Are you looking for the latest cybersecurity solution? If you run a business, it's no doubt that you're at risk for a cyber attack. However, you may be left in a state of confusion by the plethora of options available.
As cyber attackers get increasingly more creative, more cybersecurity solutions (and acronyms) seem to emerge on the market.
Did you know that over 46% of cyber attacks have US-based targets? This is double the attacks compared to other countries. With such a high level of risk, it is imperative to understand the technology that is available to protect your business.
To help you in the decision making process, we compiled some of the most common cybersecurity solutions available on the market today.
15 Common Cybersecurity Solutions Explained
Knowing trends in cybersecurity will help you develop your own strategies. When it comes to dealing with cybersecurity threats, here are a few trends to keep in mind:
1. Machine Learning Cybersecurity
Cybersecurity has relied on humans to inspect, identify and classify threats.
While effective, this method has many limitations as it requires a ton of expertise to manage. Humans are also prone to error, with 99% of cyber attacks caused by humans.
Modern tools for security use machine learning to automate decision-making security. This results in saving time for your IT security team. This is because automated machine tools have a more accurate and faster response.
Some machine learning cybersecurity trends you can include in your tools is DLP. DLP stands for data loss prevention, which uses machines to classify document sensitivity. Another one is the NGAV or Next-generation antivirus.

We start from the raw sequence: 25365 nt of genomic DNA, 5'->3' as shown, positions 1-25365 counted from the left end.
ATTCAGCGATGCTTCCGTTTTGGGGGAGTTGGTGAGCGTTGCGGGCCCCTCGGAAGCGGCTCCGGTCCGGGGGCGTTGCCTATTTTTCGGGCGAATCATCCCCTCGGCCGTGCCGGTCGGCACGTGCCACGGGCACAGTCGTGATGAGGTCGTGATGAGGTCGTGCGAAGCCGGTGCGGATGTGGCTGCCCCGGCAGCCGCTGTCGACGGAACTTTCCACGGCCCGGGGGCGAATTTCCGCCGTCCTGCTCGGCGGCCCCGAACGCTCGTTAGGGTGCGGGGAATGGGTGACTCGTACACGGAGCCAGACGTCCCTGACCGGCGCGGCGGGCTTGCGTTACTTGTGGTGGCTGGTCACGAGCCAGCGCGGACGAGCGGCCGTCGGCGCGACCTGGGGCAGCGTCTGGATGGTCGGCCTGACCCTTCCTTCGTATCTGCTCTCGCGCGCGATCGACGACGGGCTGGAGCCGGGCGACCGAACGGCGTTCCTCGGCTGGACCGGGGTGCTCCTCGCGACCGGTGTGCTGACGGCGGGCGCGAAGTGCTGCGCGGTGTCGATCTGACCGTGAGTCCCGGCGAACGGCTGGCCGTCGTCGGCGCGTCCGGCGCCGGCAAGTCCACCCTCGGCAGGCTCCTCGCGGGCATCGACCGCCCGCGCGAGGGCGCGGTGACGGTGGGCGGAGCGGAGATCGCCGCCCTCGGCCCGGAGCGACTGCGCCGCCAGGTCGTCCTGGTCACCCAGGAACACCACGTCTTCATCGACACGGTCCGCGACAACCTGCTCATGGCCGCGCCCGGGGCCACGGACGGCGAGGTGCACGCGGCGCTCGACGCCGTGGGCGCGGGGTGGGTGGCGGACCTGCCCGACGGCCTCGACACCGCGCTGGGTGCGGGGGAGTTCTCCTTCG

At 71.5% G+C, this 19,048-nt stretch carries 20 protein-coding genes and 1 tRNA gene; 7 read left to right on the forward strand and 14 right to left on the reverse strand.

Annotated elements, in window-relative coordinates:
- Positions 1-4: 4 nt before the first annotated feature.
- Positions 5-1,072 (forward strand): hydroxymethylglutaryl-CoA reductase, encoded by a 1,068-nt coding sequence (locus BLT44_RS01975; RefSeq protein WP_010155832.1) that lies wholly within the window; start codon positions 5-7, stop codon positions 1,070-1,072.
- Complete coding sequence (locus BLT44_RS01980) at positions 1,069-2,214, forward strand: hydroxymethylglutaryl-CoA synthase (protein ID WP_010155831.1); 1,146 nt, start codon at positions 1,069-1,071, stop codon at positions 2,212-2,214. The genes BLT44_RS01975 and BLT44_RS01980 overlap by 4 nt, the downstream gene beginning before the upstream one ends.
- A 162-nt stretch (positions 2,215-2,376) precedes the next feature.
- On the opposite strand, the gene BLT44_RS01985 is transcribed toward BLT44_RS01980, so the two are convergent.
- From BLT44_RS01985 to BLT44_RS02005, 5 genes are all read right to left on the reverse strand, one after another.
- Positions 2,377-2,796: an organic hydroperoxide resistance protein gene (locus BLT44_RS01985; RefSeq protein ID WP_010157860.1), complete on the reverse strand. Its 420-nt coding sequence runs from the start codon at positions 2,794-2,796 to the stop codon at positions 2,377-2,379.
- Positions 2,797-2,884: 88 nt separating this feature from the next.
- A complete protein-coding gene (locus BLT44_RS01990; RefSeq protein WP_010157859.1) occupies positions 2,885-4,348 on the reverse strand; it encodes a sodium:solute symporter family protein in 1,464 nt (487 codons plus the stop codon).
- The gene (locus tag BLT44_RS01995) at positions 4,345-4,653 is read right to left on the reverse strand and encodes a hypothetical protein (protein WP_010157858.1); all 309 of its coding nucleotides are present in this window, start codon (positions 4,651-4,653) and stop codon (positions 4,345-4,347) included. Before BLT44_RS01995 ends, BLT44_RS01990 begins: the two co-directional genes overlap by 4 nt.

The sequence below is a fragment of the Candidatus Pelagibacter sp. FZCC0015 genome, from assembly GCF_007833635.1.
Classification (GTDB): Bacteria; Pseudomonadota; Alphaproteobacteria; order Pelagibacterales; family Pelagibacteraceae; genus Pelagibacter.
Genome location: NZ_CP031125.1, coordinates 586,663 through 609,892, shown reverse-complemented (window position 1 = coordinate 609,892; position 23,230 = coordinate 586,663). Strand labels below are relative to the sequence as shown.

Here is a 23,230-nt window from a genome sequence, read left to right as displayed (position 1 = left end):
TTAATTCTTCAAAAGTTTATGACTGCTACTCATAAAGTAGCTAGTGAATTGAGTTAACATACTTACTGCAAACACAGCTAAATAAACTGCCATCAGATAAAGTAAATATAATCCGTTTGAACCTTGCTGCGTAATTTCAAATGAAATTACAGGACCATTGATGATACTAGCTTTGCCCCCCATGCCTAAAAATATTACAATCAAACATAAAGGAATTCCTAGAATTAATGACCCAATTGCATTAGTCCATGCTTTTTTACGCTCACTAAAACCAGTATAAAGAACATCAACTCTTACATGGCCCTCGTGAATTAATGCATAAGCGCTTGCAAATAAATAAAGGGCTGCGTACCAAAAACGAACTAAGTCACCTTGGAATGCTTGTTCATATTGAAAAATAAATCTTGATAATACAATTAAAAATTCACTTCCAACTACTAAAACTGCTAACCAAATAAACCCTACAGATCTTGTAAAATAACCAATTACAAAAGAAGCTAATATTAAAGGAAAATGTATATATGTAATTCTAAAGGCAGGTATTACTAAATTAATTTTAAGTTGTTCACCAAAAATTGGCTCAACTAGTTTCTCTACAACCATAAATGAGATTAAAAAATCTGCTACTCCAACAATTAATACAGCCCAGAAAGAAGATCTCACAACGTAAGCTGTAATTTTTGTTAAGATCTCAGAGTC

NGAVs automate your malware classification. What's great about an NGAV is that it can identify malware even if they don't match known binary patterns. In addition, email protection systems can also use machine learning to enhance cybersecurity.
2. Managed Detection and Response (MDR)
There are many cybersecurity acronyms such as MDR in cybersecurity. MDR stands for Managed Detection and Response. This service helps you detect and respond to malicious behaviors in your network.
You can choose from a variety of services and providers to help cover network security. You can also protect endpoints, cloud services, operational technology, and more. Investing in an MDR service helps offload work from your team.
What's great about this is you can hire expert analysts to help assess threats. A key component of MDR is threat analysis and intelligence. An MDR can contain actions that help you make faster incident responses.
3. Endpoint Detection and Response (EDR)
If you are looking for continuous monitoring for endpoints, then EDR is the right tool for you. EDR or Endpoint Detection and Response continuously watch all endpoints. This includes laptops, desktops, servers, and even mobile devices.
An EDR helps you use tools to respond to threats. But an EDR automates this process for you, which helps make managing security easier. An EDR can either be a single platform or a suite of tools, and you can choose one depending on your needs.
This tool is the evolution of the antivirus. This is because the software performs similar functions as one. The key difference is that anti-viruses use signature-based detection. An EDR uses behavior-based detection, which means it can detect emerging attacks.
This makes an EDR capable of detecting APTs or advanced persistent threats. It can also detect file-less malware, which antivirus cannot detect. You can add an EDR component as an upgrade if you have an antivirus.
4. File Security
You should ensure your sensitive data can't get accessed by unauthorized parties. You can do this by implementing file security. This helps your organization follow the standards required.
What's great about having file security is you can show an audit of file activity if your file gets breached. File security identifies suspicious file activity for you. This includes attempts of a ransomware attack, data exfiltration, and even human errors.
5. Extended Detection and Response (XDR)